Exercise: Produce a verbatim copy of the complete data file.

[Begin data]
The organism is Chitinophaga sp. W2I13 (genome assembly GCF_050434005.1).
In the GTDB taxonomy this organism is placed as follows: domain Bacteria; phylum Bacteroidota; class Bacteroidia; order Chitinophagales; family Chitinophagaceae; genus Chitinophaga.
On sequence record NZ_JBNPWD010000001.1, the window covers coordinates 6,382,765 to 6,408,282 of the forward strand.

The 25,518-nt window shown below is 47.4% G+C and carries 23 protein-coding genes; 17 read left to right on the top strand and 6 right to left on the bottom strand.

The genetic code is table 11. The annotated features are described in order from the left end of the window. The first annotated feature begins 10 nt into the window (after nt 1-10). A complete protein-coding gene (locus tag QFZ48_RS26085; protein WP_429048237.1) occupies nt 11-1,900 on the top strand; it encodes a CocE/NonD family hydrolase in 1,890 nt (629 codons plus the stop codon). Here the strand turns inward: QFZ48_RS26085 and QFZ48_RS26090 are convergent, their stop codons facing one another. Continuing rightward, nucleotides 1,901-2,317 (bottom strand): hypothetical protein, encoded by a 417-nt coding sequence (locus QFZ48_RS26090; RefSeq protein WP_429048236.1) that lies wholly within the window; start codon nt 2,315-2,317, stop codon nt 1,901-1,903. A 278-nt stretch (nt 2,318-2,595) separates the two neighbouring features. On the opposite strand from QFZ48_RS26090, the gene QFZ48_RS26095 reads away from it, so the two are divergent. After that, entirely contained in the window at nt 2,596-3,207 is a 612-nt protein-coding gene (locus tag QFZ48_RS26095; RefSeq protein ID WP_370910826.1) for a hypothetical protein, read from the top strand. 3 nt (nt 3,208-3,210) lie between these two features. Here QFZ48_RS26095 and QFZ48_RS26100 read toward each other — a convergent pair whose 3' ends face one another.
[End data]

The organism is Chitinophaga sp. W2I13 (genome assembly GCF_050434005.1).
In the GTDB taxonomy this organism is placed as follows: domain Bacteria; phylum Bacteroidota; class Bacteroidia; order Chitinophagales; family Chitinophagaceae; genus Chitinophaga.
On sequence record NZ_JBNPWD010000001.1, the window covers coordinates 6,382,765 to 6,408,282 of the forward strand.

The 25,518-nt window shown below is 47.4% G+C and carries 23 protein-coding genes; 17 read left to right on the top strand and 6 right to left on the bottom strand.

The genetic code is table 11. The annotated features are described in order from the left end of the window. The first annotated feature begins 10 nt into the window (after nt 1-10). A complete protein-coding gene (locus tag QFZ48_RS26085; protein WP_429048237.1) occupies nt 11-1,900 on the top strand; it encodes a CocE/NonD family hydrolase in 1,890 nt (629 codons plus the stop codon). Here the strand turns inward: QFZ48_RS26085 and QFZ48_RS26090 are convergent, their stop codons facing one another. Continuing rightward, nucleotides 1,901-2,317 (bottom strand): hypothetical protein, encoded by a 417-nt coding sequence (locus QFZ48_RS26090; RefSeq protein WP_429048236.1) that lies wholly within the window; start codon nt 2,315-2,317, stop codon nt 1,901-1,903. A 278-nt stretch (nt 2,318-2,595) separates the two neighbouring features. On the opposite strand from QFZ48_RS26090, the gene QFZ48_RS26095 reads away from it, so the two are divergent. After that, entirely contained in the window at nt 2,596-3,207 is a 612-nt protein-coding gene (locus tag QFZ48_RS26095; RefSeq protein ID WP_370910826.1) for a hypothetical protein, read from the top strand. 3 nt (nt 3,208-3,210) lie between these two features. Here QFZ48_RS26095 and QFZ48_RS26100 read toward each other — a convergent pair whose 3' ends face one another.